Lengthy transfer times for severe spinal injury patients criticised
Lengthy transfer times for patients with severe spinal injuries have been criticised by the director of the National Spinal Injuries Unit.
Orthopaedic and trauma surgeon Keith Synnott said the spinal injuries unit was sometimes notified early in the morning to expect a patient with severe spinal injuries, but the patient was not delivered until late at night, with potentially catastrophic outcomes.
The HSE said its inter-hospital transfers were dependent on the use of emergency ambulances. However, call-outs from the 999 emergency services were given priority over “inter-hospital transfers”. A new system of separating transfer patients from emergency services was being developed .
Mr Synnott said the waiting times had very serious repercussions for paralysed patients, allowing the development of saucer-sized pressure sores that increase the risk of infection and sepsis, and even death.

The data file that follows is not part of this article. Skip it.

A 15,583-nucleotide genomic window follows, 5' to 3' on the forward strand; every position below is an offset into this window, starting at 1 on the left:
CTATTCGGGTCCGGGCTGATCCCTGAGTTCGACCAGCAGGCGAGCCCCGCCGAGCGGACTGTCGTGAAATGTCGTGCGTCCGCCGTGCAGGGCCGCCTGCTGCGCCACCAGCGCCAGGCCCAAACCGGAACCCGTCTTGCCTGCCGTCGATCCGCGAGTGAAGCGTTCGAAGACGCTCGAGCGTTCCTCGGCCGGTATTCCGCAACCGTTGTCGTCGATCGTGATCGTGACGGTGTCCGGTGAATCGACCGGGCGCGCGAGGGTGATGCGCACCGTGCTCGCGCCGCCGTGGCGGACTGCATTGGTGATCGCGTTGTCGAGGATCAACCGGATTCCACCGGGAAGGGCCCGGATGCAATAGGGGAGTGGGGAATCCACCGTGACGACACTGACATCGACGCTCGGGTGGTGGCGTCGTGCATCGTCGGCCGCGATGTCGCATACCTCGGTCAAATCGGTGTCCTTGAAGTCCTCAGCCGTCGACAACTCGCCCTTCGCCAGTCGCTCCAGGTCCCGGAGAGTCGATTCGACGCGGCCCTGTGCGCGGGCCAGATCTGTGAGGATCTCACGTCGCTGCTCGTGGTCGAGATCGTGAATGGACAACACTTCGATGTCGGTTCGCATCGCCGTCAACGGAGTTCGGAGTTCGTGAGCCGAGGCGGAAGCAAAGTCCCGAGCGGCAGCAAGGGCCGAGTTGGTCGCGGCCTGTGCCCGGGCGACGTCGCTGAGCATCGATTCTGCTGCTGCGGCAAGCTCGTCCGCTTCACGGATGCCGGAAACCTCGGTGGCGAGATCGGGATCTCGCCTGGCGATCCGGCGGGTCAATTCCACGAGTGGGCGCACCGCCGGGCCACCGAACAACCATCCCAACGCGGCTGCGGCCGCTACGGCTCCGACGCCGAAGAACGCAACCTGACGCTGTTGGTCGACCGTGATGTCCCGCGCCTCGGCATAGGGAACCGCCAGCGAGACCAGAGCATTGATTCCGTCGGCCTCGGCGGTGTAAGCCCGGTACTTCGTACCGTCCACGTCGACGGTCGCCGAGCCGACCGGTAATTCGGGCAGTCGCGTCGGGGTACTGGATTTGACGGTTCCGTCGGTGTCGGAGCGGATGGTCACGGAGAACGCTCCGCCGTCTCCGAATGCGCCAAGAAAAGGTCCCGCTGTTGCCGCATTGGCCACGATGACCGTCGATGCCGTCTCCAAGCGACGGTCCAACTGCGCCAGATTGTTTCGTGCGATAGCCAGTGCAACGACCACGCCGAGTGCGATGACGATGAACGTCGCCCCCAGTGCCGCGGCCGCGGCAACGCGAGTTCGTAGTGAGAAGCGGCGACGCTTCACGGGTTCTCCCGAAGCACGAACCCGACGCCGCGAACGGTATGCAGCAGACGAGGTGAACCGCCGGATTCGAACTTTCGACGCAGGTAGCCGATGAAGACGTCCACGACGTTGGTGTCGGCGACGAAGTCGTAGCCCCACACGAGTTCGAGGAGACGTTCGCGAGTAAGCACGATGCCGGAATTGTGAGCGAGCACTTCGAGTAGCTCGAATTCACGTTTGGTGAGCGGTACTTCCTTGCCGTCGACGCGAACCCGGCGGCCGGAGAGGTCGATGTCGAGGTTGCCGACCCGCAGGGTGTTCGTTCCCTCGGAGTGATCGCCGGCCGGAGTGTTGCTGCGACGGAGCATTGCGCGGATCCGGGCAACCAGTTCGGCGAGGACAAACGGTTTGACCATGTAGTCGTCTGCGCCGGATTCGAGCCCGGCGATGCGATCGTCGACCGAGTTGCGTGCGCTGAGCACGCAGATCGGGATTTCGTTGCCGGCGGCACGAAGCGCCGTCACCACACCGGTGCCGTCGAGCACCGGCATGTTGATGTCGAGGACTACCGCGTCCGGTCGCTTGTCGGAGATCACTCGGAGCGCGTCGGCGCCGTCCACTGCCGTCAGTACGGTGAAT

Victims of spinal injuries in the Republic are brought to a unit at Dublin’s Mater hospital. The unit is equipped with facilities to lift and turn patients and deal with conditions such as pneumonia which can be brought on by a patient’s inability to cough and clear the chest.
In the last five years, the HSE has stopped using search and rescue helicopters as emergency ambulances, since journey times by road to Dublin from most parts of the State have been substantially improved.
Mr Synnott said this was understandable, but that lengthy delays were extremely frustrating for the unit. “People are aware of the stricture that you must not move a patient with spinal injuries, and so the patient ends up on a trolley lying in the same position for hours, waiting to be taken to Dublin.”
Asked if he believed the fault lay with the ambulance service, hospitals or a lack of ambulances, Mr Synnott said he really could not say. “All we see is the delay,” he said.
In a statement, the HSE said: “In the majority of the country, the National Ambulance Service continues to use emergency ambulances staffed by paramedics for inter-hospital transfers.”
It said the NAS was developing a dedicated tier of service known as the Intermediate Care Service to support transfers.
“However, until the NAS can discontinue the use of emergency ambulances for transfers, 999 emergency calls will continue to take precedence in relation to the prioritisation of resource utilisation.”